Wishing to give Prof. Wilentz the full benefit of the doubt, I very carefully worked my way through his most recent book, No Property In Man (2018), in which he celebrates the Framers—James Madison in particular—for excluding any explicit sanction of slavery, and even excluding the words “slave” and “slavery,” from the Constitution. In my view, this latest book is a pitifully strained attempt to redeem the Framers despite what Wilentz acknowledges are monumental concessions made to the slavers by Northern and Upper South delegates to the 1787 drafting conclave.

Wilentz thinks it’s great news that the Federal Convention stopped short of openly endorsing slavery. He dismisses the direct testimony of many participants that their decision not to use the word “slaves” was part of an effort to sanitize the document and salve some uneasy consciences. He also dismisses Madison’s own emphatic argument, in urging his fellow Virginians to ratify the finished Constitution, that he and his fellow slaveholders would, in fact, continue to enjoy an effective “property in man,” thanks to the document’s fugitive slave clause.

To his credit, Wilentz cites many blistering critiques of the proposed charter that came from antislavery opponents of ratification—notably Maryland’s Luther Martin—on the grounds of said charter’s baked-in racism. He even acknowledges (how could he not?) that following final ratification in 1790 there ensued a 70-year “Federal consensus” holding that the national government had absolutely no right to interfere with the South’s management and expansion of its “peculiar institution.”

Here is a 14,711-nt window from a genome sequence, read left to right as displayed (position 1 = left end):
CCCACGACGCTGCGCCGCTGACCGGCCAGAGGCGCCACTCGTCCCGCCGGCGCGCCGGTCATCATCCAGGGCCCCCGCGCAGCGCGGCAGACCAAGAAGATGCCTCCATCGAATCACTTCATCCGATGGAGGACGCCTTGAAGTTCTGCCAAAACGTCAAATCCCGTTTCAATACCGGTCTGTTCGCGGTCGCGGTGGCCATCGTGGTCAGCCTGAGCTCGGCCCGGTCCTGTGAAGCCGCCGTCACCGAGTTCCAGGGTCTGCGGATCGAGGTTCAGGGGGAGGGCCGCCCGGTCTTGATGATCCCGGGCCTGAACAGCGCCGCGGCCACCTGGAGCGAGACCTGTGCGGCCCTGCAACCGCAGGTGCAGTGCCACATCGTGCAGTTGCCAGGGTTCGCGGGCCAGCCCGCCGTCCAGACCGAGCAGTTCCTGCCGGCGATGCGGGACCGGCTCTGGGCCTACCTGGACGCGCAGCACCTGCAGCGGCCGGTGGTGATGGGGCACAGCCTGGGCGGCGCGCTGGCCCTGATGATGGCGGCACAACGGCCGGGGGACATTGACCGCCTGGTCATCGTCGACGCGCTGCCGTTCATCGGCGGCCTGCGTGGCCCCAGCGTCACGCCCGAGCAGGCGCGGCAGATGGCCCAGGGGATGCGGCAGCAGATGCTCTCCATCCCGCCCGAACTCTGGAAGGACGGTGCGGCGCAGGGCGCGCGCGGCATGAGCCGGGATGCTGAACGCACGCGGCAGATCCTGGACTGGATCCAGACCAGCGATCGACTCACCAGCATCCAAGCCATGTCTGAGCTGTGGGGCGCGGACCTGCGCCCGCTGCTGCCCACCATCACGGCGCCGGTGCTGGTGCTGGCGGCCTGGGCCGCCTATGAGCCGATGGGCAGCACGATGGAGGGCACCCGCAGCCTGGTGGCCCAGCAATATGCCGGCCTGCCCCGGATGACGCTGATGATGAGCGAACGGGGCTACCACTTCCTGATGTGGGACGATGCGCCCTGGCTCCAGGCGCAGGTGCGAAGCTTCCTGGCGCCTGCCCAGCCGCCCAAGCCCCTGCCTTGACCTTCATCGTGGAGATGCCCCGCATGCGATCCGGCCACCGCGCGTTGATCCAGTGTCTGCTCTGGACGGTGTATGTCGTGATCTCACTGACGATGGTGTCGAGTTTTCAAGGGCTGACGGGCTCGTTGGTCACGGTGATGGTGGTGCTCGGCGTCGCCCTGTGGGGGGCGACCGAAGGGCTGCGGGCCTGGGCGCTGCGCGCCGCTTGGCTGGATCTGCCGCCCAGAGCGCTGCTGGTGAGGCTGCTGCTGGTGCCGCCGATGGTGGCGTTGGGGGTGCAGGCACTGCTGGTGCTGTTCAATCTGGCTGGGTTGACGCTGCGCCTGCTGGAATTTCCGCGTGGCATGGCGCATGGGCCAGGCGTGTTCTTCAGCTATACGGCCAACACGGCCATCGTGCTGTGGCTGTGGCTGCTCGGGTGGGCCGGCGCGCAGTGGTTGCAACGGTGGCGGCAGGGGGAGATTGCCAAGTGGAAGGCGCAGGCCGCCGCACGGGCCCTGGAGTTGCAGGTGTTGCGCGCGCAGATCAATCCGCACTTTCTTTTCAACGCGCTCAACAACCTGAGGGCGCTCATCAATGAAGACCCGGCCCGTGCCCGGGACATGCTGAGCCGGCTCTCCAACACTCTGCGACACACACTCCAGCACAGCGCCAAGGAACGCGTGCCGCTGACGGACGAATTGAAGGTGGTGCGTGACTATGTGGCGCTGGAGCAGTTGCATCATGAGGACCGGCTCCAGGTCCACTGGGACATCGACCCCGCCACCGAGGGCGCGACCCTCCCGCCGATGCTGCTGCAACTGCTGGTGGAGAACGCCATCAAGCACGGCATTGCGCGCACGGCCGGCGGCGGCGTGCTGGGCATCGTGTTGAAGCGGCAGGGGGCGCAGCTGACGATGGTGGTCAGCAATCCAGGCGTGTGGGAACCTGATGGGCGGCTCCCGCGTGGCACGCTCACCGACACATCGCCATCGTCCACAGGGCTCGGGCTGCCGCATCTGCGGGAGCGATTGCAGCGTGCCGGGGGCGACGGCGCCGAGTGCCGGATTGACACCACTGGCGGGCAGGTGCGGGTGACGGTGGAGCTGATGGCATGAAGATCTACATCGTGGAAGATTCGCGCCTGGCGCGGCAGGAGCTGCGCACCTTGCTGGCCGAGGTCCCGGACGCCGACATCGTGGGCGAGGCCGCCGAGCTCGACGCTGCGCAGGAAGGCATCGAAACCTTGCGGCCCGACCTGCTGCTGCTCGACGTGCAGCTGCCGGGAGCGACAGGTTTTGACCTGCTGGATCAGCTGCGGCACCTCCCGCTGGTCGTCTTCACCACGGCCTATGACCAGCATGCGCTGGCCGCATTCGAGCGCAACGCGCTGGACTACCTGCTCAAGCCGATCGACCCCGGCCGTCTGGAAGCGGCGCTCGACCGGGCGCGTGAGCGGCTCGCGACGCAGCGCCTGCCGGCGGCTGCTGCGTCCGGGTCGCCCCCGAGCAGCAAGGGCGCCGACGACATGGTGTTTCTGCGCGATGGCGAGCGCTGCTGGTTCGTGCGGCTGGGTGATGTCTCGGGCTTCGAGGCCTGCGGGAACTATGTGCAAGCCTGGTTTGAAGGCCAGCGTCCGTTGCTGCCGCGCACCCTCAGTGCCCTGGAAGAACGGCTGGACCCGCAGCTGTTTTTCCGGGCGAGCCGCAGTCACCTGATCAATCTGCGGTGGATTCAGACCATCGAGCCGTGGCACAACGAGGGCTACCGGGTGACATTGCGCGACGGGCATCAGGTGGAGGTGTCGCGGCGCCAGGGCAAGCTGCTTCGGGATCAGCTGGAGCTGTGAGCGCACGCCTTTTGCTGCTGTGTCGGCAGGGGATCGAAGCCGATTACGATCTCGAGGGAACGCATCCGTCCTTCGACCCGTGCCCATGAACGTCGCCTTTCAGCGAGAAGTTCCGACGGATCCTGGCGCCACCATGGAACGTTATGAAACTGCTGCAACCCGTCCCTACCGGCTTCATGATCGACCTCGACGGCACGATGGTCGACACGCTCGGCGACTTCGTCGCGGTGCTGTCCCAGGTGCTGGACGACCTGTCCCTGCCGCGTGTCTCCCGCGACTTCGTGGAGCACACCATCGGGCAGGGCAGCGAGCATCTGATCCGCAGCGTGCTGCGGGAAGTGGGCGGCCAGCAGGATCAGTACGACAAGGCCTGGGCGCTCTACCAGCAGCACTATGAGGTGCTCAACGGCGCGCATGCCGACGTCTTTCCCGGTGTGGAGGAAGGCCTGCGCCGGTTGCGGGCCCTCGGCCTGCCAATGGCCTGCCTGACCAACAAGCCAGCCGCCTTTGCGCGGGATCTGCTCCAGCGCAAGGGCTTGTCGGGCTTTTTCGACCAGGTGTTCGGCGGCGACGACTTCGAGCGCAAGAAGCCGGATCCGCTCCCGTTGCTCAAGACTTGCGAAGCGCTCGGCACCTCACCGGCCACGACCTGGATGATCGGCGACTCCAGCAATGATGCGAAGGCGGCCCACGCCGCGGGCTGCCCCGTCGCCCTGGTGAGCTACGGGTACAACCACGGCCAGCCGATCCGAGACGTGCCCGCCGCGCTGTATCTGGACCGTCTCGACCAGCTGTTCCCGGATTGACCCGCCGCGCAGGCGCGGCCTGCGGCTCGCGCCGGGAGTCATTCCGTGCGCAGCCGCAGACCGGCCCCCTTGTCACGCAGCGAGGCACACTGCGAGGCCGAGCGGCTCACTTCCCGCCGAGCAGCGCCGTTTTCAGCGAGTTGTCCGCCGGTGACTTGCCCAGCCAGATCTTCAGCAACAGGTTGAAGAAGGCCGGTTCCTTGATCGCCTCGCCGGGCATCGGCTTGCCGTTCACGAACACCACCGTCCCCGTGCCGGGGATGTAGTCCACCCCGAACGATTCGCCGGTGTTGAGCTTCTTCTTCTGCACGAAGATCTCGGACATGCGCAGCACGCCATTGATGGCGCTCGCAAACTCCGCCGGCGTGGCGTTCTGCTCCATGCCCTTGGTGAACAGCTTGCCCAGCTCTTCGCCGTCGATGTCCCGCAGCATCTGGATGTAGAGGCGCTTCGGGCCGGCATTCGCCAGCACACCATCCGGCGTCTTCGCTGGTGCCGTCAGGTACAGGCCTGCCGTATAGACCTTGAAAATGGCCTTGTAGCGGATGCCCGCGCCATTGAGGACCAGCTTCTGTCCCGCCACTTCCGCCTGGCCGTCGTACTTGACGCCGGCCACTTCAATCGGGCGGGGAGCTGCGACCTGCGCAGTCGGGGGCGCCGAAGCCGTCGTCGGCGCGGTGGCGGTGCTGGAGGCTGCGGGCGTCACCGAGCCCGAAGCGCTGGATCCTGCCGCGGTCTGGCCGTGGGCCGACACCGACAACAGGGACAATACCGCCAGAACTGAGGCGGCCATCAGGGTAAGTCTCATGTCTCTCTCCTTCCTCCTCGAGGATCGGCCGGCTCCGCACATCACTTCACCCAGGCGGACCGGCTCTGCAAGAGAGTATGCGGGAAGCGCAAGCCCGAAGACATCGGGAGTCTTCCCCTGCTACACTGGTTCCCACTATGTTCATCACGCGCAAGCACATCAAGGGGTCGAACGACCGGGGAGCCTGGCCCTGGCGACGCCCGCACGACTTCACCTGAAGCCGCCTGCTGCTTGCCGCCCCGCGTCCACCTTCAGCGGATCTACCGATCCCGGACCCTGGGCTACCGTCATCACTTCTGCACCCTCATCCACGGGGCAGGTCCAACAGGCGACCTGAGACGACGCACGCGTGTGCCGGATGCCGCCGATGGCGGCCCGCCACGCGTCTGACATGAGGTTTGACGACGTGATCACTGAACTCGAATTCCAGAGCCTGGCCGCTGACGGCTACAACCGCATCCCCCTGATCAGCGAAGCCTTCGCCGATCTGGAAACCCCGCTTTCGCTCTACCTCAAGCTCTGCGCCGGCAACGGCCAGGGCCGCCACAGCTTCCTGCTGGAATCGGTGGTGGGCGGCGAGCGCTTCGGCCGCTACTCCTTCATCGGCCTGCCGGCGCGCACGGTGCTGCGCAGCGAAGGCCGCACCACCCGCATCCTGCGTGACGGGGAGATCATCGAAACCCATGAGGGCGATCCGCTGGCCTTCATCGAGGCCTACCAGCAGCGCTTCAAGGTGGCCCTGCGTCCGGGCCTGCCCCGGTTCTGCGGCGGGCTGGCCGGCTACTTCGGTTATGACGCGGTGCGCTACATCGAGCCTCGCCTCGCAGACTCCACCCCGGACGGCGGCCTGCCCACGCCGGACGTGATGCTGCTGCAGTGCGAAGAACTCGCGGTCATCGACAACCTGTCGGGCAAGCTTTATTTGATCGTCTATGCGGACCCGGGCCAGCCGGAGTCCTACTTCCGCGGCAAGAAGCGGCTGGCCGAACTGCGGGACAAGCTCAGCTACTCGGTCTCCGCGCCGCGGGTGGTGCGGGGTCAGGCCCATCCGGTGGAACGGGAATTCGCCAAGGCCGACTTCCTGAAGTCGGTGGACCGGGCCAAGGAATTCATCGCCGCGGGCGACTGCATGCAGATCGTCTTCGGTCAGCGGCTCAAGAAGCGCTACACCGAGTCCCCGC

Yet somehow, despite all of the overwhelming evidence of the Constitution’s devastating actual outcomes for Black people, Wilentz clings for dear life to the filmy argument that the absence of specific Constitutional sanction for “property in man” actually renders the document a universal freedom charter. He insists that an editorial omission redeems the charter, even glorifies it. He is wrong.

The religion of America The Virtuous and, more specifically, the sanctification of a problematic Constitution, must give way in our time to a better and truer narrative that does not unnecessarily demonize every last wig-wearing white man (after all, there were fierce objections voiced by numerous members of the founding generation—influential theologian Samuel Hopkins comes to mind—long before “immediatist” abolitionism became a thing). This desperately-needed new narrative must, however, faithfully present the horrific end result of an unholy negotiation that was clearly won by the slaveholding South in order that an unthinking veneration of the United States Constitution can be firmly and finally shattered. In Lincoln’s words, we must “disenthrall” ourselves. The preacher in me is allowed to say that the only good religion is one whose adherents actually do come clean about who they are and what they have done.

The Times did a major public service by developing and sustaining the 1619 Project. They should have—and still can—go deeper to explore the settler colonial mindset through which white supremacy surged into overdrive. In specific regard to the counterrevolution of 1776, they could and should have cited the immensely important work of Gerald Horne.

They have yet more excavation to do in order to fulfill the promise of the Project. But they certainly cannot back down in the face of the Wilentz group’s demands, which basically amount to subjecting Ms. Hannah-Jones and the Times itself to a public shaming for daring to present an “astounding” (however well-attested) view of this nation’s birth narrative. Sadly, Robert Sean Wilentz has ended up on the wrong side of history…and of History.